Google News article
Movie outdoors at the Fauchere - Pike County Courier
Google News - over 5 years
Starring Betty Hutton and Howard Keel, the movie instantly became one of the more beloved of Hollywood musicals, especially renowned for songs such as “There's No Business Like Show Business” and “Anything You Can Do.” Author and film historian John
Article Link:
Google News article
Betty Hutton Stars In 'The Miracle of Morgan's Creek' - Hartford Courant
Google News - over 5 years
She has a little too much fun and wakes up in the morning pregnant, with no memory of the baby's father, whom she may (or may not) have married in a drunken haze. Then she gives birth, and things get really crazy. The classic, which stars Betty Hutton,
Article Link:
Google News article
Bainbridge Library hosting programs -
Google News - over 5 years
A fictionalized version of the life of Annie Oakley starring Betty Hutton and Howard Keel will be shown. This Irving Berlin and Dorothy Fields' collaboration features the songs "There's No Business Like Show Business" and "Anything You Can Do
Article Link:
Google News article
Radio 2 salutes the women of comedy - Chortle
Google News - over 5 years
... programmes called Barbara Windsor's Funny Girls honouring British stars Hattie Jacques, Hylda Baker and Beryl Reid; then three called Barbara Windsor's Funny Gals on Americans Lucille Ball, Phyllis Diller and Annie Get Your Gun star Betty Hutton
Article Link:
Google News article
What's Hot: Starry '55 show had Garland, slew of her pals - Long Beach Press-Telegram
Google News - over 5 years
... Van Johnson, Eddie Fisher, Debbie Reynolds, Betty Hutton, Leslie Caron, Sammy Davis Jr., Dick Powell, June Allyson and Edgar Bergen. They'd all come to Long Beach on the same bus, and it was swamped by fans outside the Auditorium before the show
Article Link:
Google News article
Debbie Reynolds' Unaffordable Costume Collection: A Glimpse Before It Goes on ... - Indie Wire (blog)
Google News - over 5 years
A little farther down was a dress worn by Betty Hutton, who had been married to Nancy's second husband, Alan Livingston, before he and Nancy found each other and were together for almost fifty years. On the second level of the Paley, where costumes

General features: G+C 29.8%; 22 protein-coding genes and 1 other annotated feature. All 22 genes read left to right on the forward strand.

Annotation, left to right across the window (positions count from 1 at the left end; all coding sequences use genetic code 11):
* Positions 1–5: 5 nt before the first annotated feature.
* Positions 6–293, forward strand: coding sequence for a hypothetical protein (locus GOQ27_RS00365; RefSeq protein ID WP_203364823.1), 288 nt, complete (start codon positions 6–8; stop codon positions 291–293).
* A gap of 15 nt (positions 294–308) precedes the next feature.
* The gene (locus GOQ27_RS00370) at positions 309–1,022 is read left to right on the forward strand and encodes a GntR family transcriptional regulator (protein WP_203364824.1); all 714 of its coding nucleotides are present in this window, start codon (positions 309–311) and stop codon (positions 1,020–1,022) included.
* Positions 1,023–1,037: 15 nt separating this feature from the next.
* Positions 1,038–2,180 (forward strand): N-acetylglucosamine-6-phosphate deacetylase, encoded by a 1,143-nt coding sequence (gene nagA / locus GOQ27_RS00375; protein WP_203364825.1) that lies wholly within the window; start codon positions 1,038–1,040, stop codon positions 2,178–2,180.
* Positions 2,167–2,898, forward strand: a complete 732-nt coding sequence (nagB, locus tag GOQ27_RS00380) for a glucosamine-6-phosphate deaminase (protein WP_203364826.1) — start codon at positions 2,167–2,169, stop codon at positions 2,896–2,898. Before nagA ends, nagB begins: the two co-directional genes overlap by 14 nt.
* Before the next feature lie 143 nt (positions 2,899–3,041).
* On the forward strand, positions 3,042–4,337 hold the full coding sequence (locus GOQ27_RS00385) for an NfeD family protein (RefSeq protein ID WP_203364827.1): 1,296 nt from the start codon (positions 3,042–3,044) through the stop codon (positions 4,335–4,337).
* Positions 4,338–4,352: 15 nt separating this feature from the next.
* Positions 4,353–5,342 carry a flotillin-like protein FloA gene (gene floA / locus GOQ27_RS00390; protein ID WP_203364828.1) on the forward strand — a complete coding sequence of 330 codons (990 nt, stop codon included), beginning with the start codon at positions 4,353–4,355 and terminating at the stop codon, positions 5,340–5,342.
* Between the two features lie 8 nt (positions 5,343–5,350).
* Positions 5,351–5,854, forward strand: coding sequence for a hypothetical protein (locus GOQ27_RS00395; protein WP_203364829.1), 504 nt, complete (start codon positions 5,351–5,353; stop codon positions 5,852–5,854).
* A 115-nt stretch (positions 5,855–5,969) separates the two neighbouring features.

Article Link:
Google News article
Learn about memorable moments in the evolution of Betty Hutton
  • 2007
    Age 85
    The program was rerun as a memorial on the evening of her death in 2007, and again on July 11, 2008, April 14, 2009, and as recently as January 26, 2010.
    More Details Hide Details Hutton lived in Palm Springs, California until her death, at 86, from colon cancer complications. Hutton is buried at Desert Memorial Park in Cathedral City, California. None of her three daughters attended the funeral. For her contribution to the motion picture industry, Betty Hutton has a star on the Hollywood Walk of Fame located at 6253 Hollywood Boulevard. For several years film exhibitors voted Hutton among the leading stars in the country:
  • 2000
    Age 78
    Hutton hoped to grow closer with her daughters and grandchildren, as she told Robert Osborne on TCM's Private Screenings in April 2000, though her children remained distant.
    More Details Hide Details She told Osborne that she understood their hesitancy to accept a now elderly mother. The TCM interview first aired on July 18, 2000.
  • 1999
    Age 77
    After the death of her ally, Father Maguire, Hutton returned to California, moving to Palm Springs in 1999, after decades in New England.
    More Details Hide Details
  • 1983
    Age 61
    Her last known performance, in any medium, was on Jukebox Saturday Night, which aired on PBS in 1983.
    More Details Hide Details Hutton stayed in New England and began teaching comedic acting at Boston's Emerson College. She became estranged again from her daughters.
  • 1980
    Age 58
    She followed Dorothy Loudon as the evil Miss Hannigan in Annie on Broadway in 1980.
    More Details Hide Details Hutton's rehearsal of the song "Little Girls" was featured on Good Morning America. Hutton's Broadway comeback was also included in a profile that was done about her life, her struggle with pills, and her recovery on CBS News Sunday Morning. A ninth grade drop-out, Hutton went back to school and earned a master's degree in psychology from Salve Regina University. During her time at college, Hutton became friends with singer-songwriter Kristin Hersh and attended several early concerts of Hersh's band, Throwing Muses. Hersh would later write the song "Elizabeth June" as a tribute to her friend, and wrote about their relationship in further detail in her memoir, Rat Girl.
  • 1978
    Age 56
    She also appeared on Good Morning America, which led to a 1978 televised reunion with her two daughters.
    More Details Hide Details Hutton began living in a shared home with her divorced daughter and grandchildren in California, but returned to the East Coast for a three-week return to the stage.
  • 1977
    Age 55
    In 1977, Hutton was featured on The Phil Donahue Show.
    More Details Hide Details Hutton was then happily employed as hostess at a Newport, Rhode Island jai alai arena.
  • 1975
    Age 53
    Hutton appeared in an interview with Mike Douglas and a brief guest appearance in 1975 on Baretta.
    More Details Hide Details
  • 1974
    Age 52